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Pietro Annigoni

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Pietro Annigoni
Pietro Annigoni, self portrait
Born7 June 1910
Milan, Italy
Died28 October 1988(1988-10-28) (aged 78)
Florence, Italy
EducationAccademia di Belle Arti
Florence, Italy
Known forFresco, oil painting, portrait painting, drawing, sculpture
MovementRealism (visual arts)
AwardsCavaliere di Gran Croce OMRI

Pietro Annigoni, OMRI (7 June 1910 – 28 October 1988) was an Italian artist, portrait painter, fresco painter and medallist, best known for his painted portraits of Queen Elizabeth II.[1] His work was in the Renaissance tradition, contrasting with the modernist style that prevailed in his time.


Born in Milan in 1910, Annigoni was influenced by the Italian Renaissance. From the end of the 1920s on, he lived mainly in Florence where he studied at the College of the Piarist Fathers.

In 1927, he was admitted to the Academy of Fine Arts in Florence, where he attended the courses given by Felice Carena in painting, Giuseppe Graziosi in sculpture, and Celestino Celestini in etching. Annigoni enrolled in the nude class run by the Florentine Circolo degli Artisti, while attending the open class in the same subject at the Academy.

Annigoni exhibited his work for the first time in Florence in 1930 with a group of painters. He had his first individual exhibition two years later, in 1932 at the Bellini Gallery in the Palazzo Ferroni.

In 1932, journalist Ugo Ojetti featured Annigoni in the Arts section of the Corriere della Sera. Also in 1932, he won the Trentacoste prize.


Annigoni was married to Anna Giuseppa Maggini in 1937 until her death of illness in July 1969. They had two children, Benedetto (1939) and Maria Ricciarda. In 1976 he married Rossella Segreto, also a favorite model of the artist.[2]


In May 1988, Annigoni had emergency surgery due to a perforated ulcer, and he did not recover fully from the ailment. He was rushed to the hospital in Florence on 27 October 1988 and died of kidney failure on 28 October 1988.[2] He is buried in the Porte Sante (Holy Doors) cemetery at the Basilica di San Miniato al Monte, overlooking his beloved Florence.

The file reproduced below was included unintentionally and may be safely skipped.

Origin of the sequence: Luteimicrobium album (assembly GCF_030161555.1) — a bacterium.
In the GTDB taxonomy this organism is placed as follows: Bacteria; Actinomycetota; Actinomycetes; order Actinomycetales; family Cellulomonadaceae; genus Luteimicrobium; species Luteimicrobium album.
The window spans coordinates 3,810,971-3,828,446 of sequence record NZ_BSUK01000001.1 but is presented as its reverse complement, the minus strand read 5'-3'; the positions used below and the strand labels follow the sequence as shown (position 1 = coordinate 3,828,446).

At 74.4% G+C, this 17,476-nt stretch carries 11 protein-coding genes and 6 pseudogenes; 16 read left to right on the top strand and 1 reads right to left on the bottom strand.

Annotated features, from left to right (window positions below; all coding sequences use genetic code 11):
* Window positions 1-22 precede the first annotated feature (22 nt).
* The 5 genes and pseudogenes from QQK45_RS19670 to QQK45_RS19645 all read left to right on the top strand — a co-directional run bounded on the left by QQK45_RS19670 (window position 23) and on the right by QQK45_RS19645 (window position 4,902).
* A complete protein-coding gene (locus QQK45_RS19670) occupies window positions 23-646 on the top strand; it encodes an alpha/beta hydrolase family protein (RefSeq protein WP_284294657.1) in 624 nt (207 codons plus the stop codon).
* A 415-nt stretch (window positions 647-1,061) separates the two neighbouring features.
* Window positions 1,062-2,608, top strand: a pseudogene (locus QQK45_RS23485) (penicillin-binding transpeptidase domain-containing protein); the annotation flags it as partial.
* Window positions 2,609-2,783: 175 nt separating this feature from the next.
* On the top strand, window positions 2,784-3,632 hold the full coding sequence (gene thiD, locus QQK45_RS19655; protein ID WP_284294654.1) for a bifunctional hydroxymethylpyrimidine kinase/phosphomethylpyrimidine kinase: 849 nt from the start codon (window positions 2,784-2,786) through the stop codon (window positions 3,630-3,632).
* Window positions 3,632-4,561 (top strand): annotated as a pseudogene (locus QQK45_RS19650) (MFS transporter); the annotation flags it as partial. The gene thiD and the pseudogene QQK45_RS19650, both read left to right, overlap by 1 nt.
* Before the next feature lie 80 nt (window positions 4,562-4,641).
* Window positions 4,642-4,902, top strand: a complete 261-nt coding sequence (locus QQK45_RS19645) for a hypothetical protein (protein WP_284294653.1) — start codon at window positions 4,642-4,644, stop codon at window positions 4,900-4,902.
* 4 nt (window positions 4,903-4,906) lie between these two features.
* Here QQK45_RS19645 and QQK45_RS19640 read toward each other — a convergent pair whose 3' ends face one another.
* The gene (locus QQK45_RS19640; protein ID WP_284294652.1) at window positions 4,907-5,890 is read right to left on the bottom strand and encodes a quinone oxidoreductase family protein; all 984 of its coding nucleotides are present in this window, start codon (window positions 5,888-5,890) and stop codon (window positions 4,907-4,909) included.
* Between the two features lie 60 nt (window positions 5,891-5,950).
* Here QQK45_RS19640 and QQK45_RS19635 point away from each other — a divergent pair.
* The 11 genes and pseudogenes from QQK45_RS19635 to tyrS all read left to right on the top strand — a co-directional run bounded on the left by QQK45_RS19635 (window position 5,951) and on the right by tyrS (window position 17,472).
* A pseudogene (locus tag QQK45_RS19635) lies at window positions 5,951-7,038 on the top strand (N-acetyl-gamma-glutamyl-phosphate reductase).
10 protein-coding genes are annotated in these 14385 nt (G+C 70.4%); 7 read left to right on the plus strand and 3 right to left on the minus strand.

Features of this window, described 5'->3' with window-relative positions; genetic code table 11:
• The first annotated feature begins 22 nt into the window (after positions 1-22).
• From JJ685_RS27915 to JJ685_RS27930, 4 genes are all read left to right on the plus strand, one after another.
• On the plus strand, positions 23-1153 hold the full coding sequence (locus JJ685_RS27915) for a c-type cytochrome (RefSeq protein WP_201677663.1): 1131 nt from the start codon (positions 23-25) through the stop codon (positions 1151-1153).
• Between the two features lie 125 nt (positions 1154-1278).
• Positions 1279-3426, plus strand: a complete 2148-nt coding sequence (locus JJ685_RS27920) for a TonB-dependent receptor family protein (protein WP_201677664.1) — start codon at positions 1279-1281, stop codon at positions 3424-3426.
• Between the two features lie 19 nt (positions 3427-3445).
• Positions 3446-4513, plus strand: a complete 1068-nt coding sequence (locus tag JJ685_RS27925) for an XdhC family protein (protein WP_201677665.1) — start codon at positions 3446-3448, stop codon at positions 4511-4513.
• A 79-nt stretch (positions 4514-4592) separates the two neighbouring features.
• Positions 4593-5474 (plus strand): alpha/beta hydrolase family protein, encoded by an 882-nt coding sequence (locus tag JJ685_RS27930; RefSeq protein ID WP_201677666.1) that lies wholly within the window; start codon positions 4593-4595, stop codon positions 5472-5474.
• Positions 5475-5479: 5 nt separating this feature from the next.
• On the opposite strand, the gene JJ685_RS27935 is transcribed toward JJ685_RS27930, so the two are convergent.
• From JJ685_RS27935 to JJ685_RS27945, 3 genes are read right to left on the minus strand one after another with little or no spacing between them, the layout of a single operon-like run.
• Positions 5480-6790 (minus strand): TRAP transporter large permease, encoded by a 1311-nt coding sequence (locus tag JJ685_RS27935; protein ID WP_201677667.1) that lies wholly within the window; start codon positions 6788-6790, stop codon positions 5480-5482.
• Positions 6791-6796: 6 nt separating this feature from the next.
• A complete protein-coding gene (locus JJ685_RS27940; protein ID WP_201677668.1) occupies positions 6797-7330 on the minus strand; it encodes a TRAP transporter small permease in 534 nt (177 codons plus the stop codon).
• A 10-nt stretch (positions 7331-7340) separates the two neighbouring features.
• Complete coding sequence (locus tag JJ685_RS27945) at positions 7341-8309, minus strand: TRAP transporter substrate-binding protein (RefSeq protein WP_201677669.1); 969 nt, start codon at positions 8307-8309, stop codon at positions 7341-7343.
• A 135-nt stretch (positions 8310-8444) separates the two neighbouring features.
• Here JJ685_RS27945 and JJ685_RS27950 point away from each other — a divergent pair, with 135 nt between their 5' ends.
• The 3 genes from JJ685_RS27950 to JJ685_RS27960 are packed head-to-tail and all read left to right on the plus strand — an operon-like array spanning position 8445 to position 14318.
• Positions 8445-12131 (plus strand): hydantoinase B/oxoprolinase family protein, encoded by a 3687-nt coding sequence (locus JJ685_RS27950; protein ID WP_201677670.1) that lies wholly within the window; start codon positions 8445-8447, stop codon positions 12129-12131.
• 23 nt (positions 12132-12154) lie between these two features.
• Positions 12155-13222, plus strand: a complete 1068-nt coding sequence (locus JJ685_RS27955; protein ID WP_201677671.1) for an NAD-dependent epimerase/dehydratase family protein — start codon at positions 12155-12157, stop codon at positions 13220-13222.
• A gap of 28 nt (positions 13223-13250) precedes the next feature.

Controversy in tradition[edit]

Between 1945 and 1950, Annigoni produced a succession of important and very successful works. In 1947, he signed the manifesto of Modern Realist Painters. In this manifesto the group, which consisted of seven painters, came out in open opposition to abstract art and the various movements that had sprung up in Italy in these years. It was an insignificant detail in the painter's life but it would become a key point of reference in literature about him. Among others who signed the petition were Gregory Sciltian, and brothers Antonio and Xavier Bueno.

In March 1949, the Committee of the Royal Academy in England accepted the works Annigoni offered for its annual exhibition. It was the artist's first experience with England and the beginning of a success which was to acquire worldwide dimensions.[3]

Art exhibitions[edit]

Annigoni started showing his work internationally in the 1950s. In London, they were held at Wildenstein's (1950 and 1954), Agnew's (1952 and 1956), the Federation of British Artists (1961), the Upper Grosvenor Galleries (1966), and at many Royal Academy exhibitions. A special exhibition in Paris, France at the Galerie Beaux Arts was held in 1953. New York Wildenstein's showed Annigoni from 1957–58. By 1969, Annigoni's work was exhibited at the Brooklyn Museum in New York. Numerous Italian cities that showed Annigoni works during his life included Turin, Rome, Florence, Verona, Brescia, Montecatini Terme, Pisa, Bergamo, Rovereto and Milan.[4]


His work bore the influence of Italian Renaissance portraiture, and was in contrast to the modernist and post-modernist artistic styles that dominated the middle- and late-twentieth century. Annigoni painted two portraits of Queen Elizabeth II, in 1955 and 1969. The earlier one was commissioned by the Worshipful Company of Fishmongers and is displayed at their livery hall, Fishmongers' Hall; the 1969 portrait was commissioned by the National Portrait Gallery and is on public display there. Following his portrait of the Queen, Annigoni became sought after and painted portraits of Pope John XXIII, US Presidents John F. Kennedy and Lyndon B. Johnson, the Shah and Empress of Iran, Princess Margaret[5] and several other members of the British royal family.[2]